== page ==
Out of the six reportedly looted and vandalized farms, four are owned by investors from Chile, Holland, England, and Belgium, while the remaining two are owned by Ethiopian investors.
“Unless these export farms had established BITs, they cannot hold the Ethiopian government responsible for compensation. All they can do is ask,” clarified Meherteab.
Tewodros says that the investors did not have BITs or any other written agreements that could legally obligate the Ethiopian government to provide indemnification.
He added, “Ensuring peace and security is the primary duty of any government. We are seeking compensation on the grounds that the government failed to fulfill its duty, resulting in the loss of almost all our investments.”
Insurance expert Sessen Yilma argues that the government cannot handle this issue solely based on goodwill.
“While creating a safe environment for all investments is the government’s responsibility, compensating these exporters would set a costly precedent for other companies that have suffered losses in various conflicts across the country,” explained Sessen.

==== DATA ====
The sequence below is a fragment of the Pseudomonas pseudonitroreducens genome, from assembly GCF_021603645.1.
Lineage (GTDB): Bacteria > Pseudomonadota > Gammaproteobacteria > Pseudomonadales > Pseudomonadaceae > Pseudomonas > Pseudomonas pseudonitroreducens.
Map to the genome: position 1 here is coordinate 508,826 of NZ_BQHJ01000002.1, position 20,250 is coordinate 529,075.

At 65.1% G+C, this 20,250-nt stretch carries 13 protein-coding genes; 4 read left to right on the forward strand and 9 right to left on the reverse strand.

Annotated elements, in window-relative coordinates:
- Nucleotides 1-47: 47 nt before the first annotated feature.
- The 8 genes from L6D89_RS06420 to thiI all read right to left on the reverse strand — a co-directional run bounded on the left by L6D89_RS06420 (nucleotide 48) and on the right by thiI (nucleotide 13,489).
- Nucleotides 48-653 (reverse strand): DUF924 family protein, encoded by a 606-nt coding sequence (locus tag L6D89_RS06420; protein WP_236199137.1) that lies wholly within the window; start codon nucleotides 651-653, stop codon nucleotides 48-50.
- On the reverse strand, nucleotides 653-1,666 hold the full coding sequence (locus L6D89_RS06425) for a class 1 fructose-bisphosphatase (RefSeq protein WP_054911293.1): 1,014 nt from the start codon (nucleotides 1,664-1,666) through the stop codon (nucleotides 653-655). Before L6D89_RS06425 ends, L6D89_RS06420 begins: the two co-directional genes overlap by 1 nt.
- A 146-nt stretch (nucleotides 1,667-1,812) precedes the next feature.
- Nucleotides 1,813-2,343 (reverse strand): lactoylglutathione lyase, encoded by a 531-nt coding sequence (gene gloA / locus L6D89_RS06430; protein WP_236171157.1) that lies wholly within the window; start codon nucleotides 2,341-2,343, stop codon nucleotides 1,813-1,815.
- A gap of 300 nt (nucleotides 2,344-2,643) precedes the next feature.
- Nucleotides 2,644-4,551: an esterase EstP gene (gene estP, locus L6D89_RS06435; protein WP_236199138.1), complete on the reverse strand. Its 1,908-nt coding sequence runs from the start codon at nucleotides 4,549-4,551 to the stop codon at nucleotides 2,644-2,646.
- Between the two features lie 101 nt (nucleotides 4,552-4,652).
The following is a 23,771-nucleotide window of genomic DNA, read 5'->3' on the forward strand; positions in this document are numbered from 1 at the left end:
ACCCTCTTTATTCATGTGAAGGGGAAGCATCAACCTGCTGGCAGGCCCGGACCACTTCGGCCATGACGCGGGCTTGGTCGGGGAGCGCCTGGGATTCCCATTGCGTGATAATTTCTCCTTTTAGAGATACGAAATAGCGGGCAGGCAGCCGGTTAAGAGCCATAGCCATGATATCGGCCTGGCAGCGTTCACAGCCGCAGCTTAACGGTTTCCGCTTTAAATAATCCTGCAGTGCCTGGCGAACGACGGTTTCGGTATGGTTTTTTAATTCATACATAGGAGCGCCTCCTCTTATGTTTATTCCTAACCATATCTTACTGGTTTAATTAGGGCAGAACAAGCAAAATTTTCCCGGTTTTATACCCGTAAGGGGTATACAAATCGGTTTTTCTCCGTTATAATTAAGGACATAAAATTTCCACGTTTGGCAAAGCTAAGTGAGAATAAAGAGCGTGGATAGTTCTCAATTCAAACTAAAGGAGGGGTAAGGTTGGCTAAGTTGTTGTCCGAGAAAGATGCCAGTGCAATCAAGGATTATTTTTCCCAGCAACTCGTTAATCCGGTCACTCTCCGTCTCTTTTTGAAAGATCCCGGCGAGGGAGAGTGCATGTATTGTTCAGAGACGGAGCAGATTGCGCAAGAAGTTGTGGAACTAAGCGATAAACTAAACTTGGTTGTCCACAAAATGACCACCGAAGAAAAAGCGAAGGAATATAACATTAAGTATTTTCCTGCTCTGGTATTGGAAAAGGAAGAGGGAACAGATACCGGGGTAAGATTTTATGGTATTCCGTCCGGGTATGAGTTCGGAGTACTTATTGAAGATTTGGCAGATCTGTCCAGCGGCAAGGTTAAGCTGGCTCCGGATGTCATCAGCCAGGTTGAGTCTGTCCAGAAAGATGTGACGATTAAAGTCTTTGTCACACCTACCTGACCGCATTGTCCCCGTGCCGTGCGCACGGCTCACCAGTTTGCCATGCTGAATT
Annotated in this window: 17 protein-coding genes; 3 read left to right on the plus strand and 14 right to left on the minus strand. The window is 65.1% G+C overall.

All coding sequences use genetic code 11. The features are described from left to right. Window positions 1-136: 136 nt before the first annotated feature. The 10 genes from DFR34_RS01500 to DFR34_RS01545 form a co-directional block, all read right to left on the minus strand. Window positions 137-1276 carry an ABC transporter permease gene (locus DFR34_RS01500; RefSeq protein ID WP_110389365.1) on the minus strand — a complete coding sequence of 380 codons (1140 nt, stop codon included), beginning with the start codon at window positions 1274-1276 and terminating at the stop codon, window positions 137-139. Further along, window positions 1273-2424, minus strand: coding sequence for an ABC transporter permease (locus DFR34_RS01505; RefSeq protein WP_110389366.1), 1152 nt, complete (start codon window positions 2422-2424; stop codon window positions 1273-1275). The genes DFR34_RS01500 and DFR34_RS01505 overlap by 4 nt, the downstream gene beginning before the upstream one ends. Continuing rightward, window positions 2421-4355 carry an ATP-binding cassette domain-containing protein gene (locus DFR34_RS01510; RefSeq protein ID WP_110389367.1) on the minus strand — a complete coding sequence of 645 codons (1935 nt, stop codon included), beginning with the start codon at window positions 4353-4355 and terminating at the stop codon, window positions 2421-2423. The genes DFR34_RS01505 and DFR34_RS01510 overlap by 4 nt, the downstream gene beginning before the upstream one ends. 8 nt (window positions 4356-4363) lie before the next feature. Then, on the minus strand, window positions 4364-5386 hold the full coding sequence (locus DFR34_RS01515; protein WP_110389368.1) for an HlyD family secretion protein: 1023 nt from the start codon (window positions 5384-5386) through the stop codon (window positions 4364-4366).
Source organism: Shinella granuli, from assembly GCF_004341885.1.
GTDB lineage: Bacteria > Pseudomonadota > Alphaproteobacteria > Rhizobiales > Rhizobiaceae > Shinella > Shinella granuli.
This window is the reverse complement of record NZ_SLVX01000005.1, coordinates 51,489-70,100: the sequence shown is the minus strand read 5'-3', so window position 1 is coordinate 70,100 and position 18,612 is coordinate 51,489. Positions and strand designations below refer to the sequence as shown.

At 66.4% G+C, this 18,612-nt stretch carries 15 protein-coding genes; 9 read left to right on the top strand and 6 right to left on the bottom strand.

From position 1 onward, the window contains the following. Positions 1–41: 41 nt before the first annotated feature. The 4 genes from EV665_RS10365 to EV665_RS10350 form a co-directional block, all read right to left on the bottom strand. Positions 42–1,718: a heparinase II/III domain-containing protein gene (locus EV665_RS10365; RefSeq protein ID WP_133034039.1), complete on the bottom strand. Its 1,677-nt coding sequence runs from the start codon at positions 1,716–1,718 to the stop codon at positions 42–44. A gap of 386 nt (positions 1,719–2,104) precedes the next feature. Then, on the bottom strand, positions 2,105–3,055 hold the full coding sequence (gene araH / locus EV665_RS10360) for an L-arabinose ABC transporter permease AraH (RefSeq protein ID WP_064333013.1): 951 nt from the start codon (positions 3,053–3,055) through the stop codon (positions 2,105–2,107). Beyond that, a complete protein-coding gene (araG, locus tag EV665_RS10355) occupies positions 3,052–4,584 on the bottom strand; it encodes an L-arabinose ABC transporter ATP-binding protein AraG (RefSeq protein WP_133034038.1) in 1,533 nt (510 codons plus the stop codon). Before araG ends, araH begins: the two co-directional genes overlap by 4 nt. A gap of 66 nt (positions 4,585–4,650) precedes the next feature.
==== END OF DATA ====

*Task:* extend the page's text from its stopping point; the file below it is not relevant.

The Association’s request to the EIC extends beyond compensations.
They are also demanding privileges of duty-free import rights to replace and repair the looted and vandalized properties.
The five exporters whose operations have been damaged claim to be at a crossroads. They are demanding a clear timeline from the EIC regarding the indemnity they hope to receive, as they contemplate whether to restart their operations or cease altogether.
Fighting broke out between the federal government and Fano, an informal armed group. A State of Emergency in Amhara region was introduced as a result, in the first week of August 2023, with the possibility of extending it to other regions. The region, accounting for 22 percent of the national Gross Domestic Product (GDP), reported 2.3 billion birr worth of damages to investments between April and August 2023.